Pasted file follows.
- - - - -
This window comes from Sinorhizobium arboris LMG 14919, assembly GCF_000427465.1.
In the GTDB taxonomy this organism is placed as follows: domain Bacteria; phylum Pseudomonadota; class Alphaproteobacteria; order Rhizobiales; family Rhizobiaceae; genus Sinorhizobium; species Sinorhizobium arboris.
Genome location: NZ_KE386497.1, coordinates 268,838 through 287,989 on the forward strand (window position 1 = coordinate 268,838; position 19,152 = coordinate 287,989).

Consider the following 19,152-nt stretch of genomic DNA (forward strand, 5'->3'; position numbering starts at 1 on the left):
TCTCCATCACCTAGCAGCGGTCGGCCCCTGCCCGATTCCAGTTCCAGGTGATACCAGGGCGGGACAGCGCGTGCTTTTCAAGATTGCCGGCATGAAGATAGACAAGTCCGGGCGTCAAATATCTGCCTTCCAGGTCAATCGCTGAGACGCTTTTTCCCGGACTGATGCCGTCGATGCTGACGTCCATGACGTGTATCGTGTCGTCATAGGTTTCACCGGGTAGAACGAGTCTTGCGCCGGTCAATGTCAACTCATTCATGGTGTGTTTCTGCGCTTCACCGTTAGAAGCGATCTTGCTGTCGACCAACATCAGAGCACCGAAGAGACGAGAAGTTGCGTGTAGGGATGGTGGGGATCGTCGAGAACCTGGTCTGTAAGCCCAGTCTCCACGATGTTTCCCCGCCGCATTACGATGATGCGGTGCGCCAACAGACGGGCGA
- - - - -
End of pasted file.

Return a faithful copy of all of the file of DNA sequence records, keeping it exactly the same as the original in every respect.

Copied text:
This window comes from Sinorhizobium arboris LMG 14919, assembly GCF_000427465.1.
In the GTDB taxonomy this organism is placed as follows: domain Bacteria; phylum Pseudomonadota; class Alphaproteobacteria; order Rhizobiales; family Rhizobiaceae; genus Sinorhizobium; species Sinorhizobium arboris.
Genome location: NZ_KE386497.1, coordinates 268,838 through 287,989 on the forward strand (window position 1 = coordinate 268,838; position 19,152 = coordinate 287,989).

Consider the following 19,152-nt stretch of genomic DNA (forward strand, 5'->3'; position numbering starts at 1 on the left):
TCTCCATCACCTAGCAGCGGTCGGCCCCTGCCCGATTCCAGTTCCAGGTGATACCAGGGCGGGACAGCGCGTGCTTTTCAAGATTGCCGGCATGAAGATAGACAAGTCCGGGCGTCAAATATCTGCCTTCCAGGTCAATCGCTGAGACGCTTTTTCCCGGACTGATGCCGTCGATGCTGACGTCCATGACGTGTATCGTGTCGTCATAGGTTTCACCGGGTAGAACGAGTCTTGCGCCGGTCAATGTCAACTCATTCATGGTGTGTTTCTGCGCTTCACCGTTAGAAGCGATCTTGCTGTCGACCAACATCAGAGCACCGAAGAGACGAGAAGTTGCGTGTAGGGATGGTGGGGATCGTCGAGAACCTGGTCTGTAAGCCCAGTCTCCACGATGTTTCCCCGCCGCATTACGATGATGCGGTGCGCCAACAGACGGGCGA